Monday, May 20, 2019

Night Moves

Night Moves
by Jonathan Kellerman
Recommended Ages: 14+

Alex Delaware and Milo Sturgis are an unusual crime-solving team. Delaware is a child psychologist who doesn't really have to work, if he doesn't want to, and at best an unpaid consultant with the Los Angeles Police Department. Sturgis is a full lieutenant who, partly due to homophobia and partly due to getting crosswise with LAPD politics, has his own airless closet of an office and the freedom from administrative responsibilities to actually work homicide cases. Anyway, the odd arrangement works; together, they have an awesome record of closing cases. And it's weird how often their specialties intersect. In this case, for instance, a dysfunctional family in an affluent neighborhood comes home from dining out to find a strange man dead in their den. As a family, and as individuals, they're a psychological case study. As witnesses, and potentially victims, they may have a connection to the killer – something to explain what brought the dead guy to their neighborhood and why the killer chose to leave him where he did.

While Alex tries to get the family at the crime scene to open up to him, Milo's gaze lingers on the creepy dude next door – an independently wealthy recluse with a history of creating disturbing comics, and who seems to have some kind of hold over a mentally challenged girl. A two-timing husband, a missing wife, a mysterious teenager, an altruistic risk-taker, and multiple people living multiple lives become pieces of a puzzle splashed, by the end, with the blood of multiple victims. And the key will turn out to have been right in front of Milo and Alex from the start. Funny how that happens, eh?

For the warm climate it's set in, this psychological murder mystery has some chilling moments. It showcases some solid police work, but even more interesting, it conjures believable characters whose personalities come so vividly to life that their faces and voices register in the reader's mind. For example, the retired musician who keeps making passes at Alex's instrument-maker wife Robin, right in front of him and while helping with his case, is an entertaining presence that lingers throughout the book in spite of the brevity of his part in it. Whatever else he was when he started out, Kellerman has become a novelist of character, who can make an entire street become a real place and the people in it our neighbors. This makes the monster altogether more threatening, and the work of people like Sturgis and Delaware that much more urgent. It's a class act.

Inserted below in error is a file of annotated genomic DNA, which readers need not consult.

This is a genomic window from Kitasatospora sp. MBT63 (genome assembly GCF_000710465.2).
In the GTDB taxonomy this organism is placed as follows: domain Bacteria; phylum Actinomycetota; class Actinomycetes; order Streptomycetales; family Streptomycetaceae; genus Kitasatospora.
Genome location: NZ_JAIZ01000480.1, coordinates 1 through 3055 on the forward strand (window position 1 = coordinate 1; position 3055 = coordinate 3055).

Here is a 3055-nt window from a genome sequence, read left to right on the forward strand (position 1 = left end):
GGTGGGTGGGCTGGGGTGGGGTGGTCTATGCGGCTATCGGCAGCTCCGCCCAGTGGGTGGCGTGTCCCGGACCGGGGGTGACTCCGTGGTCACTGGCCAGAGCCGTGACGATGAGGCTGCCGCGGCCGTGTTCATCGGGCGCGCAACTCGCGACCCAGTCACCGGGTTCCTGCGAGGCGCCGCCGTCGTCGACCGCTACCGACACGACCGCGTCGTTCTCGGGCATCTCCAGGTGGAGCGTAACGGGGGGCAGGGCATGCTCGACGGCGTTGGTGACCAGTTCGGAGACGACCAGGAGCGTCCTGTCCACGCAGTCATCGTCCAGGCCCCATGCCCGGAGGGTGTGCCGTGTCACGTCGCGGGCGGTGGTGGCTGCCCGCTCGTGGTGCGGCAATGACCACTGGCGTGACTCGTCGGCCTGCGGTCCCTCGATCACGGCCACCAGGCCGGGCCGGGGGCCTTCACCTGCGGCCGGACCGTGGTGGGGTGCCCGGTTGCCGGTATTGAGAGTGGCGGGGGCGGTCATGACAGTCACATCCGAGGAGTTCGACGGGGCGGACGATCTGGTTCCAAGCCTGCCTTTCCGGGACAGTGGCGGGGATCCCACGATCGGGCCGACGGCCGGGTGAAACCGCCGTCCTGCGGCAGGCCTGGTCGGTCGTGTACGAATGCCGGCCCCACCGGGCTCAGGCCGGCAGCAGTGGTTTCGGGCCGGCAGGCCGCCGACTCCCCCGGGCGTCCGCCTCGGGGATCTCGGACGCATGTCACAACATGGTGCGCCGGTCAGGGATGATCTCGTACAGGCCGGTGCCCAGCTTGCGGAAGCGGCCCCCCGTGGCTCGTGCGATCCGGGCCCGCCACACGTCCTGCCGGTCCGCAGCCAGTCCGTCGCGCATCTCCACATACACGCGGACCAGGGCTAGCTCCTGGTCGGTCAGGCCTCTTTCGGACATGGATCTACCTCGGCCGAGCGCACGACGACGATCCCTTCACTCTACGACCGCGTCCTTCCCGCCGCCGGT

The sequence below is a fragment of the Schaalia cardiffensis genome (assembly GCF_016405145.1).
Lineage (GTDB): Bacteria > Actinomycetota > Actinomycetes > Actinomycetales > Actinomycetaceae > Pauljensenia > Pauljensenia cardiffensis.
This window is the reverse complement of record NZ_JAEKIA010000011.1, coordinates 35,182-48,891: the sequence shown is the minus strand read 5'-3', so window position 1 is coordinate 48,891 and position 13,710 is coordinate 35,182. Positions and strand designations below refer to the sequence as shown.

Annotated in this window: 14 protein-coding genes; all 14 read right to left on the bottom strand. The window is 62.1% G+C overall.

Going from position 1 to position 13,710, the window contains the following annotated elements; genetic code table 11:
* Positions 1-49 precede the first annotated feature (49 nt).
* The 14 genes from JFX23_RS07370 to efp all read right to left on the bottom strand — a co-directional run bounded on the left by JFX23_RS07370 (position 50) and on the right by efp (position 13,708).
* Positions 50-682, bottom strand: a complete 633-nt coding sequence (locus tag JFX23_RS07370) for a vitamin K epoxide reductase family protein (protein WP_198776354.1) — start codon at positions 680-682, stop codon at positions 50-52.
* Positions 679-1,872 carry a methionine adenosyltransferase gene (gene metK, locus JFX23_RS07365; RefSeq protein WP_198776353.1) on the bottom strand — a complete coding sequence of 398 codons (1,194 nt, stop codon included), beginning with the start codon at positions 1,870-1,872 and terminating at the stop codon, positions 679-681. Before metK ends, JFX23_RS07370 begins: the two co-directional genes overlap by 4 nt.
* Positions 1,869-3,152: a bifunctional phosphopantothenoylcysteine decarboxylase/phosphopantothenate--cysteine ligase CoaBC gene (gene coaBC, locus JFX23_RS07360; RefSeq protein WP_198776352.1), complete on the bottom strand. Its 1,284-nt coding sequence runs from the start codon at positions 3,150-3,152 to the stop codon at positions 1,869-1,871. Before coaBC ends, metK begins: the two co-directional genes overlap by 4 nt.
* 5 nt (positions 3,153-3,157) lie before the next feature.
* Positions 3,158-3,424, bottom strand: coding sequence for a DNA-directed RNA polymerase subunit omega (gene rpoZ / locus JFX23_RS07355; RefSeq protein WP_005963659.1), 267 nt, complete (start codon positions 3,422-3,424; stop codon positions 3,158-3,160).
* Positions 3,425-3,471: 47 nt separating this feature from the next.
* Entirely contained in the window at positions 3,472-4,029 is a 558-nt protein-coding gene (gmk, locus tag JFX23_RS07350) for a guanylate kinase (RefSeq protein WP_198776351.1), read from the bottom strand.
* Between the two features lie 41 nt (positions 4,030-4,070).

This is the 33rd Alex Delaware novel out of, as of this writing, 34 and another on its way. It also happens to be the first book that I have read in this series of psychological thrillers. It's usually unlike me to start toward the end of a long series and work my way back, but sometimes needs must, etc. The series starts with When the Bough Breaks, a.k.a. Shrunken Heads (which I just put on request at the library), and includes such provocative titles as Devil's Waltz, Doctor Death and The Murder Book. Kellerman is also the author of the Petra Connor novels, one of which I have read, and the co-author with his son Jesse Kellerman of the Clay Edison novels, two of which ditto. I'm now planning to work my way through the lot of them.

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